From Home Furnishing Business
Port Traffic Should Slow in December
With most holiday merchandise safely in the country despite significant congestion impacting West Coast ports, import cargo volume at the nation’s major retail container ports is expected to continue to slow down this month, according to the monthly Global Port Tracker report from the National Retail Federation and Hackett Associates.
“Retailers instituted costly contingency plans early on to ensure that holiday merchandise would be on the shelves or sitting in a warehouse ready to go,” NRF Vice President for Supply Chain and Customs Policy Jonathan Gold said. “However, we are still hearing from retailers experiencing delays at West Coast ports, and retailers are also looking ahead to the spring season. We believe it’s imperative for President Obama to encourage the parties to seek the help of a federal mediator to resolve the ongoing contract negotiations so serious solutions to address the ongoing issues can be discussed and the uncertainty that has plagued our nation’s busiest ports for months can finally be brought to an end.”
Import volume at U.S. ports covered by the Global Port Tracker report is expected to total 1.37 million containers this month as the holiday shipping cycle winds down. Imports set an all-time record of 1.59 million containers in September as retailers rushed to bring merchandise into the country ahead of any disruption on the docks.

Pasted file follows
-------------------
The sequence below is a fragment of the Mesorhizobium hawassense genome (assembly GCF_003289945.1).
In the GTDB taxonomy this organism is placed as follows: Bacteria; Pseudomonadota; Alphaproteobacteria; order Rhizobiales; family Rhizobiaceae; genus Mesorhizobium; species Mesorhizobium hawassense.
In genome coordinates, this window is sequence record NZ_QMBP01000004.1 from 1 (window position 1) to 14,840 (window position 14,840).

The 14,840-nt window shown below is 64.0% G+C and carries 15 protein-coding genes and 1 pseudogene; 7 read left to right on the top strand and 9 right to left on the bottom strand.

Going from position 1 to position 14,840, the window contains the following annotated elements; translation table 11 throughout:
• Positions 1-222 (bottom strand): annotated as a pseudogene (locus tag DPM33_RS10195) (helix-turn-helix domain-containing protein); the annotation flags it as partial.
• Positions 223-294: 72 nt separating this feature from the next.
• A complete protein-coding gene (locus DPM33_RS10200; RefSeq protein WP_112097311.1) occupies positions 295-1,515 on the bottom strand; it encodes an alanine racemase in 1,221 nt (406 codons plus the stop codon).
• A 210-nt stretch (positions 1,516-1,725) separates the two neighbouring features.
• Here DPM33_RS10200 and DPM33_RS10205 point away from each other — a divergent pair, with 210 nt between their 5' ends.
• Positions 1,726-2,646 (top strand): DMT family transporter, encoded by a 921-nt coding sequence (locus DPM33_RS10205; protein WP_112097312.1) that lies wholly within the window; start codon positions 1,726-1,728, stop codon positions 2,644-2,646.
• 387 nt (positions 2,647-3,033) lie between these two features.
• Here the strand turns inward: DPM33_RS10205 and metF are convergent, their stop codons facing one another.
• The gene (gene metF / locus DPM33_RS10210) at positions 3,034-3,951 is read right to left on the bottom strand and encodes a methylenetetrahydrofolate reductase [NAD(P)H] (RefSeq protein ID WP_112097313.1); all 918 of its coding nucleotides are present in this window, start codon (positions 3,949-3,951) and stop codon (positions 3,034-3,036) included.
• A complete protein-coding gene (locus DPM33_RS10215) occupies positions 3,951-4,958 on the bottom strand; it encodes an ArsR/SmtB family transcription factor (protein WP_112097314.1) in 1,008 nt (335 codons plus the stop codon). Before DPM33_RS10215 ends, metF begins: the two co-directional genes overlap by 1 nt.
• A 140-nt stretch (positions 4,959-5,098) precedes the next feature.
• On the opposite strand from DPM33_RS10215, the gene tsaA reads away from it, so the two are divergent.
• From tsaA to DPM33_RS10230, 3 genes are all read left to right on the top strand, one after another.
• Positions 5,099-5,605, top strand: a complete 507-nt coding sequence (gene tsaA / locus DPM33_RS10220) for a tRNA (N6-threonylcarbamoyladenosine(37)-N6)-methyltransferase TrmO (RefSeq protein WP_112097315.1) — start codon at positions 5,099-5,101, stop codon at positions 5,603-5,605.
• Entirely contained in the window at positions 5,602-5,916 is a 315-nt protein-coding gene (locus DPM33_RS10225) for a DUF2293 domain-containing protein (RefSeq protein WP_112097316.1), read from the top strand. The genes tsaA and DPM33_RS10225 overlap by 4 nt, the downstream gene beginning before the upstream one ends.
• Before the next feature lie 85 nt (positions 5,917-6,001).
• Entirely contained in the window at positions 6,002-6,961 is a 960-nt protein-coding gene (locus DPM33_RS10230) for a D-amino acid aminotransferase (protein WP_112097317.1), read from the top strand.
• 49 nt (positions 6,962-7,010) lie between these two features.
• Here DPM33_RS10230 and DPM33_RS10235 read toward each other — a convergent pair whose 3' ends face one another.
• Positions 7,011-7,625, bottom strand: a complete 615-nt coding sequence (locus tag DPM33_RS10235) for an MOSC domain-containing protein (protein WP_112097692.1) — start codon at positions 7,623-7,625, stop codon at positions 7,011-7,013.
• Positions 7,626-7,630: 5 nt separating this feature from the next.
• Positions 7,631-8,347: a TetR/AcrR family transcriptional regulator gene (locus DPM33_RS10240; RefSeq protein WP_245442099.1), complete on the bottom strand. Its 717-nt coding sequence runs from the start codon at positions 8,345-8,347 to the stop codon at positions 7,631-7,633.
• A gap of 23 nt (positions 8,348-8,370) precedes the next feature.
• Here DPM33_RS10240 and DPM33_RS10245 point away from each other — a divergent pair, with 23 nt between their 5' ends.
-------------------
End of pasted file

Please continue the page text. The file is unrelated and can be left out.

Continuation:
The contract between the Pacific Maritime Association and the International Longshore and Warehouse Union expired on July 1, prompting concerns about potential disruptions that could affect holiday merchandise. The lack of a contract and other operational issues have led to crisis-level congestion at the ports, and NRF last month asked President Obama to engage with the parties and encourage the use of a federal mediator to help with negotiations. A federal mediator can only be used if the parties make the request. A federal mediator helped parties to East Coast labor negotiations achieve a new deal in 2012.
Ports covered by Global Port Tracker handled 1.56 million 20-Foot Equivalent Units in October, the latest month for which after-the-fact numbers are available. That was down 2 percent from September but up 8.5 percent from October 2013 as the economy continued to grow. One TEU is one 20-foot cargo container or its equivalent.
November was estimated at 1.41 million TEU, up 4.8 percent from last year, and December is forecast at 1.37 million TEU, up 3.8 percent.
Those numbers would bring 2014 to a total of 17.2 million TEU, an increase of 6.2 percent over 2013’s 16.2 million. Imports in 2012 totaled 15.8 million. The first half of 2014 totaled 8.3 million TEU, up 7 percent over last year.
January 2015 is forecast at 1.41 million TEU, up 2.5 percent from January 2014, February at 1.34 million TEU, up 8 percent from last year, March at 1.33 million TEU, up 2.2 percent, and April at 1.46 million TEU, up 2.1 percent.
The import numbers come as NRF is forecasting 4.1 percent holiday season sales growth and 3.6 percent growth for 2014 overall. Cargo volume does not correlate directly with sales but is a barometer of retailers’ expectations.
Hackett Associates Founder Ben Hackett said issues on the West Coast have prompted some retailers and other shippers to import their cargo through East Coast ports instead.
“The question is whether cargo currently being diverted to the East Coast will shift back to the West Coast once congestion in Los Angeles/Long Beach ends or are we experiencing a longer-term shift?” Hackett said. “Time will tell.”
Global Port Tracker, which is produced for NRF by the consulting firm Hackett Associates, covers the U.S. ports of Los Angeles/Long Beach, Oakland, Seattle and Tacoma on the West Coast; New York/New Jersey, Hampton Roads, Charleston, Savannah, Port Everglades and Miami on the East Coast, and Houston on the Gulf Coast.